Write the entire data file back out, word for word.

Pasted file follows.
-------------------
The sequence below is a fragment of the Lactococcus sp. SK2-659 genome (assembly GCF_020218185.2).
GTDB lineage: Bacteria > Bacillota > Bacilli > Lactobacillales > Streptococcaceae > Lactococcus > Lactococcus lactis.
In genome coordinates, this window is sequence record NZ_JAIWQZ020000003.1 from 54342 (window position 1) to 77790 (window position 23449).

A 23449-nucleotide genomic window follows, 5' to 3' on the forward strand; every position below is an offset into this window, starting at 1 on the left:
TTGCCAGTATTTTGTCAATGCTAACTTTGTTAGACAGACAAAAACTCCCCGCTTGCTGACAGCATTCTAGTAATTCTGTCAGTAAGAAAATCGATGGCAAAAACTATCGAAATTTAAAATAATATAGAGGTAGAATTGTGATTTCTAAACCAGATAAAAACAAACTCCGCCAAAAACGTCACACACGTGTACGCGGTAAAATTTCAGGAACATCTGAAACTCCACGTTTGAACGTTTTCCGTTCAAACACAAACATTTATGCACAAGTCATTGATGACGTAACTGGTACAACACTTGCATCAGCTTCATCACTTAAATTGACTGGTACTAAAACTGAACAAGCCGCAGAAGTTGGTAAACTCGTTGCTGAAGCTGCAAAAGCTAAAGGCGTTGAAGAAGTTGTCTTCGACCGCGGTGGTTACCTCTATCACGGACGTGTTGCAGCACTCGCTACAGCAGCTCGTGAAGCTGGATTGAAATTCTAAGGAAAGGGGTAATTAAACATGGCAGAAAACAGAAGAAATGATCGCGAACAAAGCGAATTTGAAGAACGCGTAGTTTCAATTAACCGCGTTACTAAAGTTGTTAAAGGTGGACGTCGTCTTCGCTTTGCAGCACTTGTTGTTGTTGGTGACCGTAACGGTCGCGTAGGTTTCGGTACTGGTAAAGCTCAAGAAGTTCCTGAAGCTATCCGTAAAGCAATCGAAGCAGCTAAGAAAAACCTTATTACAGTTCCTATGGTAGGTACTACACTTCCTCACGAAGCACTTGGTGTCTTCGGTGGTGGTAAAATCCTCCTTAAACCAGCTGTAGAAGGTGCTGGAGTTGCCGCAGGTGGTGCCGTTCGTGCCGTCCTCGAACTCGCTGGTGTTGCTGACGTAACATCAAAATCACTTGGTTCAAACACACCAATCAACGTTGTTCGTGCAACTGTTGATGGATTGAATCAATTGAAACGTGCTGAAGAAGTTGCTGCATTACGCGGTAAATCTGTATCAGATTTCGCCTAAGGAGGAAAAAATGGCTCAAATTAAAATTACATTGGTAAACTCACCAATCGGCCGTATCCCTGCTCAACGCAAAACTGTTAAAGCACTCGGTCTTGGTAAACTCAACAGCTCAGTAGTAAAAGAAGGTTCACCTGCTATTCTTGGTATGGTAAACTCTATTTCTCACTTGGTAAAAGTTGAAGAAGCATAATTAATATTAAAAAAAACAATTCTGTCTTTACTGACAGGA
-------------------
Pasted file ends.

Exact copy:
The sequence below is a fragment of the Lactococcus sp. SK2-659 genome (assembly GCF_020218185.2).
GTDB lineage: Bacteria > Bacillota > Bacilli > Lactobacillales > Streptococcaceae > Lactococcus > Lactococcus lactis.
In genome coordinates, this window is sequence record NZ_JAIWQZ020000003.1 from 54342 (window position 1) to 77790 (window position 23449).

A 23449-nucleotide genomic window follows, 5' to 3' on the forward strand; every position below is an offset into this window, starting at 1 on the left:
TTGCCAGTATTTTGTCAATGCTAACTTTGTTAGACAGACAAAAACTCCCCGCTTGCTGACAGCATTCTAGTAATTCTGTCAGTAAGAAAATCGATGGCAAAAACTATCGAAATTTAAAATAATATAGAGGTAGAATTGTGATTTCTAAACCAGATAAAAACAAACTCCGCCAAAAACGTCACACACGTGTACGCGGTAAAATTTCAGGAACATCTGAAACTCCACGTTTGAACGTTTTCCGTTCAAACACAAACATTTATGCACAAGTCATTGATGACGTAACTGGTACAACACTTGCATCAGCTTCATCACTTAAATTGACTGGTACTAAAACTGAACAAGCCGCAGAAGTTGGTAAACTCGTTGCTGAAGCTGCAAAAGCTAAAGGCGTTGAAGAAGTTGTCTTCGACCGCGGTGGTTACCTCTATCACGGACGTGTTGCAGCACTCGCTACAGCAGCTCGTGAAGCTGGATTGAAATTCTAAGGAAAGGGGTAATTAAACATGGCAGAAAACAGAAGAAATGATCGCGAACAAAGCGAATTTGAAGAACGCGTAGTTTCAATTAACCGCGTTACTAAAGTTGTTAAAGGTGGACGTCGTCTTCGCTTTGCAGCACTTGTTGTTGTTGGTGACCGTAACGGTCGCGTAGGTTTCGGTACTGGTAAAGCTCAAGAAGTTCCTGAAGCTATCCGTAAAGCAATCGAAGCAGCTAAGAAAAACCTTATTACAGTTCCTATGGTAGGTACTACACTTCCTCACGAAGCACTTGGTGTCTTCGGTGGTGGTAAAATCCTCCTTAAACCAGCTGTAGAAGGTGCTGGAGTTGCCGCAGGTGGTGCCGTTCGTGCCGTCCTCGAACTCGCTGGTGTTGCTGACGTAACATCAAAATCACTTGGTTCAAACACACCAATCAACGTTGTTCGTGCAACTGTTGATGGATTGAATCAATTGAAACGTGCTGAAGAAGTTGCTGCATTACGCGGTAAATCTGTATCAGATTTCGCCTAAGGAGGAAAAAATGGCTCAAATTAAAATTACATTGGTAAACTCACCAATCGGCCGTATCCCTGCTCAACGCAAAACTGTTAAAGCACTCGGTCTTGGTAAACTCAACAGCTCAGTAGTAAAAGAAGGTTCACCTGCTATTCTTGGTATGGTAAACTCTATTTCTCACTTGGTAAAAGTTGAAGAAGCATAATTAATATTAAAAAAAACAATTCTGTCTTTACTGACAGGA